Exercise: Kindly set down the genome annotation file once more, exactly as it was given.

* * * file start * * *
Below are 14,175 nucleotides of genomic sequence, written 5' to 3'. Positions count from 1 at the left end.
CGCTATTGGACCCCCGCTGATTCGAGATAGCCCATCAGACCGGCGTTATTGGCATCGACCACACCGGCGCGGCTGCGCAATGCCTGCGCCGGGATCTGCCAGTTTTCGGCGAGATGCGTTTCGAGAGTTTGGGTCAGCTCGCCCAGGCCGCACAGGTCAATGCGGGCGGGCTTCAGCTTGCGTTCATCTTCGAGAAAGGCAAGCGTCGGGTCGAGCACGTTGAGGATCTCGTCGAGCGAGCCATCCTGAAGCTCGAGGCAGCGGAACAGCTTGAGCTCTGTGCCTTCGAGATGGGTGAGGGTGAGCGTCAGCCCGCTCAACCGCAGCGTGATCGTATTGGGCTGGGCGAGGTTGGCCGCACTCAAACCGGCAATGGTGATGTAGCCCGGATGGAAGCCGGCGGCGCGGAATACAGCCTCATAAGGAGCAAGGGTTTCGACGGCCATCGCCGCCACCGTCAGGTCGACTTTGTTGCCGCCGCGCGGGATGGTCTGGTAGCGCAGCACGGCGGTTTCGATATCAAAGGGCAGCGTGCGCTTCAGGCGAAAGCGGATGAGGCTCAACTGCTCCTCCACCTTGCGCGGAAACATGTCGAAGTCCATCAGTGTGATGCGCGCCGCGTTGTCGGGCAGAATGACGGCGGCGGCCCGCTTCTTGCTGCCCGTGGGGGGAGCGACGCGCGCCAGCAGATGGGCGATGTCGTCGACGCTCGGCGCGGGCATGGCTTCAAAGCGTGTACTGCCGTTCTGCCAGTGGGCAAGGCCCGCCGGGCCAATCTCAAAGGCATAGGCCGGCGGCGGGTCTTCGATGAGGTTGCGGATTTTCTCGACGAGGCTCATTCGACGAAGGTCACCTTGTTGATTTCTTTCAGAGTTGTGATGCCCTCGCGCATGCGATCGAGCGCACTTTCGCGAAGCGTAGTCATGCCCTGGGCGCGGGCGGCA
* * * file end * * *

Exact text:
Below are 14,175 nucleotides of genomic sequence, written 5' to 3'. Positions count from 1 at the left end.
CGCTATTGGACCCCCGCTGATTCGAGATAGCCCATCAGACCGGCGTTATTGGCATCGACCACACCGGCGCGGCTGCGCAATGCCTGCGCCGGGATCTGCCAGTTTTCGGCGAGATGCGTTTCGAGAGTTTGGGTCAGCTCGCCCAGGCCGCACAGGTCAATGCGGGCGGGCTTCAGCTTGCGTTCATCTTCGAGAAAGGCAAGCGTCGGGTCGAGCACGTTGAGGATCTCGTCGAGCGAGCCATCCTGAAGCTCGAGGCAGCGGAACAGCTTGAGCTCTGTGCCTTCGAGATGGGTGAGGGTGAGCGTCAGCCCGCTCAACCGCAGCGTGATCGTATTGGGCTGGGCGAGGTTGGCCGCACTCAAACCGGCAATGGTGATGTAGCCCGGATGGAAGCCGGCGGCGCGGAATACAGCCTCATAAGGAGCAAGGGTTTCGACGGCCATCGCCGCCACCGTCAGGTCGACTTTGTTGCCGCCGCGCGGGATGGTCTGGTAGCGCAGCACGGCGGTTTCGATATCAAAGGGCAGCGTGCGCTTCAGGCGAAAGCGGATGAGGCTCAACTGCTCCTCCACCTTGCGCGGAAACATGTCGAAGTCCATCAGTGTGATGCGCGCCGCGTTGTCGGGCAGAATGACGGCGGCGGCCCGCTTCTTGCTGCCCGTGGGGGGAGCGACGCGCGCCAGCAGATGGGCGATGTCGTCGACGCTCGGCGCGGGCATGGCTTCAAAGCGTGTACTGCCGTTCTGCCAGTGGGCAAGGCCCGCCGGGCCAATCTCAAAGGCATAGGCCGGCGGCGGGTCTTCGATGAGGTTGCGGATTTTCTCGACGAGGCTCATTCGACGAAGGTCACCTTGTTGATTTCTTTCAGAGTTGTGATGCCCTCGCGCATGCGATCGAGCGCACTTTCGCGAAGCGTAGTCATGCCCTGGGCGCGGGCGGCA